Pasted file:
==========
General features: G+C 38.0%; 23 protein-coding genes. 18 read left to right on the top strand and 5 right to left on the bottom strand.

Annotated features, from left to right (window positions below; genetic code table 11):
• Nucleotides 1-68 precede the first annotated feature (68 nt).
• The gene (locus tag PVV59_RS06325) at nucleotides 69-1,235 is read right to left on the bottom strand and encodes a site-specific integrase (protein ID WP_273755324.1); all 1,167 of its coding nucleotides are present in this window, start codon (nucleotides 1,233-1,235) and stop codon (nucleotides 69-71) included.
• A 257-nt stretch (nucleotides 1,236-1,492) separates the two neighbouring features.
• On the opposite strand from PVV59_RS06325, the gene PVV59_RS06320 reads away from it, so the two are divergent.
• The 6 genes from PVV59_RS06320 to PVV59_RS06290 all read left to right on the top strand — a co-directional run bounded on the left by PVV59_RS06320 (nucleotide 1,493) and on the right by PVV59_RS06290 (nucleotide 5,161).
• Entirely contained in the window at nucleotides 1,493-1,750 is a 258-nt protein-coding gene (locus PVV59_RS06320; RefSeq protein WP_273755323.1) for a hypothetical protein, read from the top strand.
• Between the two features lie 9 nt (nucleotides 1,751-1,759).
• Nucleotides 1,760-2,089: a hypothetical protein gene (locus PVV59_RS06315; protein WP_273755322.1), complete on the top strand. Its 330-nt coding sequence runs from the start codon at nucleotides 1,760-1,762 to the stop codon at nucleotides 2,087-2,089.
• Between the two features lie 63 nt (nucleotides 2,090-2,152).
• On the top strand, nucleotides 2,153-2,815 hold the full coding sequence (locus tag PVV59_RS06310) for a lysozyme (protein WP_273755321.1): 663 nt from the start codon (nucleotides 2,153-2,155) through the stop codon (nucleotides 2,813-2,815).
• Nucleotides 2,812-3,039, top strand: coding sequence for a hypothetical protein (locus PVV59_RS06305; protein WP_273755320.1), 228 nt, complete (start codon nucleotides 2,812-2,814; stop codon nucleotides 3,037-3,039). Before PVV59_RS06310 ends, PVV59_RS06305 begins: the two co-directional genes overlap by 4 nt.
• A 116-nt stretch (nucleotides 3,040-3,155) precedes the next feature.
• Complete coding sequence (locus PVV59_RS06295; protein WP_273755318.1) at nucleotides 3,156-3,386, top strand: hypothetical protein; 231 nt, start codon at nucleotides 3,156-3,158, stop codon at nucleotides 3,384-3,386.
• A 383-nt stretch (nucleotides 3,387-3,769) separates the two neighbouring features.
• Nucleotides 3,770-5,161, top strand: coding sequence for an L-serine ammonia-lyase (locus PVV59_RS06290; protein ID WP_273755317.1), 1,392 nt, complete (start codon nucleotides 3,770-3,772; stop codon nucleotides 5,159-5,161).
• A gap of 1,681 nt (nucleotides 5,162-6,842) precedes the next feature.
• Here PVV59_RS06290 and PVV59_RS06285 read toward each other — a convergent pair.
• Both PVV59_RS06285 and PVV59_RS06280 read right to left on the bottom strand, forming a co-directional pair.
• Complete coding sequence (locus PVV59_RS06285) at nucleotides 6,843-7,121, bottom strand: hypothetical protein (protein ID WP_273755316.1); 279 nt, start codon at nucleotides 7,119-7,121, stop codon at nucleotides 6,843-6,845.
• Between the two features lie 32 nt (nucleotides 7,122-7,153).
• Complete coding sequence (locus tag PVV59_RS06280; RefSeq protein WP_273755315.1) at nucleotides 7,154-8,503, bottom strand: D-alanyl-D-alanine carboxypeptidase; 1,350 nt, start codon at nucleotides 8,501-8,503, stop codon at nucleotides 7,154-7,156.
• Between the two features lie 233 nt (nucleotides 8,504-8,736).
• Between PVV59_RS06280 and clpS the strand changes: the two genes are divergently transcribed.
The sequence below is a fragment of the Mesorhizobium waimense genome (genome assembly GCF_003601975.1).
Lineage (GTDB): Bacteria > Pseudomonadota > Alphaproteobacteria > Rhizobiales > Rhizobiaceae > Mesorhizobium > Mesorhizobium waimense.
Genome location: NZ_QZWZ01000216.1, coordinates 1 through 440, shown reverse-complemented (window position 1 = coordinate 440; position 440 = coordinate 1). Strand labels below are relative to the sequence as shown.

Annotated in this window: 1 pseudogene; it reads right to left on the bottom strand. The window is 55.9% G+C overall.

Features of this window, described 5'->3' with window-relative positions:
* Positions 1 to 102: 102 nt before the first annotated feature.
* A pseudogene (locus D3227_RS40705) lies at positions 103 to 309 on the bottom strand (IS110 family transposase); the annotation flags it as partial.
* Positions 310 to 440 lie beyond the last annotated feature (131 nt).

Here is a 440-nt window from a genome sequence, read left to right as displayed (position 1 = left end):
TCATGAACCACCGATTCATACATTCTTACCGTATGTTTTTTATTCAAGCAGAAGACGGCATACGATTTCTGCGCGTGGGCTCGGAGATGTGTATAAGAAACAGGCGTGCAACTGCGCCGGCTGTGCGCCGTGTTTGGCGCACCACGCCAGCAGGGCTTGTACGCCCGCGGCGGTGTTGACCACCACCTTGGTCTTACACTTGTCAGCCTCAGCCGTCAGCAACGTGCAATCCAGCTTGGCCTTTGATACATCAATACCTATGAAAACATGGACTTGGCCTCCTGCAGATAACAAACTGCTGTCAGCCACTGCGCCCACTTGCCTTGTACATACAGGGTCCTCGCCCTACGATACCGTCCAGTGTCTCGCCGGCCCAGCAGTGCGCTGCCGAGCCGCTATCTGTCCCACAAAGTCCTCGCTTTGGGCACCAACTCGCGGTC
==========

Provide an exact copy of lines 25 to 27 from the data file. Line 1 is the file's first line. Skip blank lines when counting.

• Between PVV59_RS06280 and clpS the strand changes: the two genes are divergently transcribed.
The sequence below is a fragment of the Mesorhizobium waimense genome (genome assembly GCF_003601975.1).
Lineage (GTDB): Bacteria > Pseudomonadota > Alphaproteobacteria > Rhizobiales > Rhizobiaceae > Mesorhizobium > Mesorhizobium waimense.